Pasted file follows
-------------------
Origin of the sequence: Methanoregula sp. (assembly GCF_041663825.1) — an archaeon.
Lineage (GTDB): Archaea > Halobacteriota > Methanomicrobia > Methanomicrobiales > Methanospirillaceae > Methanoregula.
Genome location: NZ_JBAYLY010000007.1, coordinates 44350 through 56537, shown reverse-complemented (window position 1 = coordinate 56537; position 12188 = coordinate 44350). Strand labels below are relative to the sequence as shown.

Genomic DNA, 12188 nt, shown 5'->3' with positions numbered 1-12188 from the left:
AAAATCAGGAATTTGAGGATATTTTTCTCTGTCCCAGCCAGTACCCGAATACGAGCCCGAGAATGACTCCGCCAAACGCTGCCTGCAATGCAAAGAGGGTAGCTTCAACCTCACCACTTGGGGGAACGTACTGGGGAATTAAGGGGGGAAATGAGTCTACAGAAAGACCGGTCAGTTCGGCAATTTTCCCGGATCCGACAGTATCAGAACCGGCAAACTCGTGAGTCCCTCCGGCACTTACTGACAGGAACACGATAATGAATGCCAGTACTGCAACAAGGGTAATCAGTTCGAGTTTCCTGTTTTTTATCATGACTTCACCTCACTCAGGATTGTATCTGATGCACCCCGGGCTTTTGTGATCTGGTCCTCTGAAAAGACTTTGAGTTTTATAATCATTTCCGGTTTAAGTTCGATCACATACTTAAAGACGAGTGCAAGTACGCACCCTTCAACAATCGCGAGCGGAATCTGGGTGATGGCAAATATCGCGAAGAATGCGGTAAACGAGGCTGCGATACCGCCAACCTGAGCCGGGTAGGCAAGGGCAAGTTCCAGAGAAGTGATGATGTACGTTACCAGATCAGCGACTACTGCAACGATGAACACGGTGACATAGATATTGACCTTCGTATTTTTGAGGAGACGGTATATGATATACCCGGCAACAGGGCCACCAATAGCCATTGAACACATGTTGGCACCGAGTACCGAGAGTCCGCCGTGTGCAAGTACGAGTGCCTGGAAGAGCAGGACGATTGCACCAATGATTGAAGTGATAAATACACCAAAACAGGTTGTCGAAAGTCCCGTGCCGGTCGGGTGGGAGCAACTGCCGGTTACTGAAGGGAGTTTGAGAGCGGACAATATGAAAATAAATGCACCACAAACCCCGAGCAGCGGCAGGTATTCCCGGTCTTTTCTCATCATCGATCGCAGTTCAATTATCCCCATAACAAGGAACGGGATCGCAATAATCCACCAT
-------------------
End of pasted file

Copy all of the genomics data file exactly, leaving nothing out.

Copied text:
Origin of the sequence: Methanoregula sp. (assembly GCF_041663825.1) — an archaeon.
Lineage (GTDB): Archaea > Halobacteriota > Methanomicrobia > Methanomicrobiales > Methanospirillaceae > Methanoregula.
Genome location: NZ_JBAYLY010000007.1, coordinates 44350 through 56537, shown reverse-complemented (window position 1 = coordinate 56537; position 12188 = coordinate 44350). Strand labels below are relative to the sequence as shown.

Genomic DNA, 12188 nt, shown 5'->3' with positions numbered 1-12188 from the left:
AAAATCAGGAATTTGAGGATATTTTTCTCTGTCCCAGCCAGTACCCGAATACGAGCCCGAGAATGACTCCGCCAAACGCTGCCTGCAATGCAAAGAGGGTAGCTTCAACCTCACCACTTGGGGGAACGTACTGGGGAATTAAGGGGGGAAATGAGTCTACAGAAAGACCGGTCAGTTCGGCAATTTTCCCGGATCCGACAGTATCAGAACCGGCAAACTCGTGAGTCCCTCCGGCACTTACTGACAGGAACACGATAATGAATGCCAGTACTGCAACAAGGGTAATCAGTTCGAGTTTCCTGTTTTTTATCATGACTTCACCTCACTCAGGATTGTATCTGATGCACCCCGGGCTTTTGTGATCTGGTCCTCTGAAAAGACTTTGAGTTTTATAATCATTTCCGGTTTAAGTTCGATCACATACTTAAAGACGAGTGCAAGTACGCACCCTTCAACAATCGCGAGCGGAATCTGGGTGATGGCAAATATCGCGAAGAATGCGGTAAACGAGGCTGCGATACCGCCAACCTGAGCCGGGTAGGCAAGGGCAAGTTCCAGAGAAGTGATGATGTACGTTACCAGATCAGCGACTACTGCAACGATGAACACGGTGACATAGATATTGACCTTCGTATTTTTGAGGAGACGGTATATGATATACCCGGCAACAGGGCCACCAATAGCCATTGAACACATGTTGGCACCGAGTACCGAGAGTCCGCCGTGTGCAAGTACGAGTGCCTGGAAGAGCAGGACGATTGCACCAATGATTGAAGTGATAAATACACCAAAACAGGTTGTCGAAAGTCCCGTGCCGGTCGGGTGGGAGCAACTGCCGGTTACTGAAGGGAGTTTGAGAGCGGACAATATGAAAATAAATGCACCACAAACCCCGAGCAGCGGCAGGTATTCCCGGTCTTTTCTCATCATCGATCGCAGTTCAATTATCCCCATAACAAGGAACGGGATCGCAATAATCCACCAT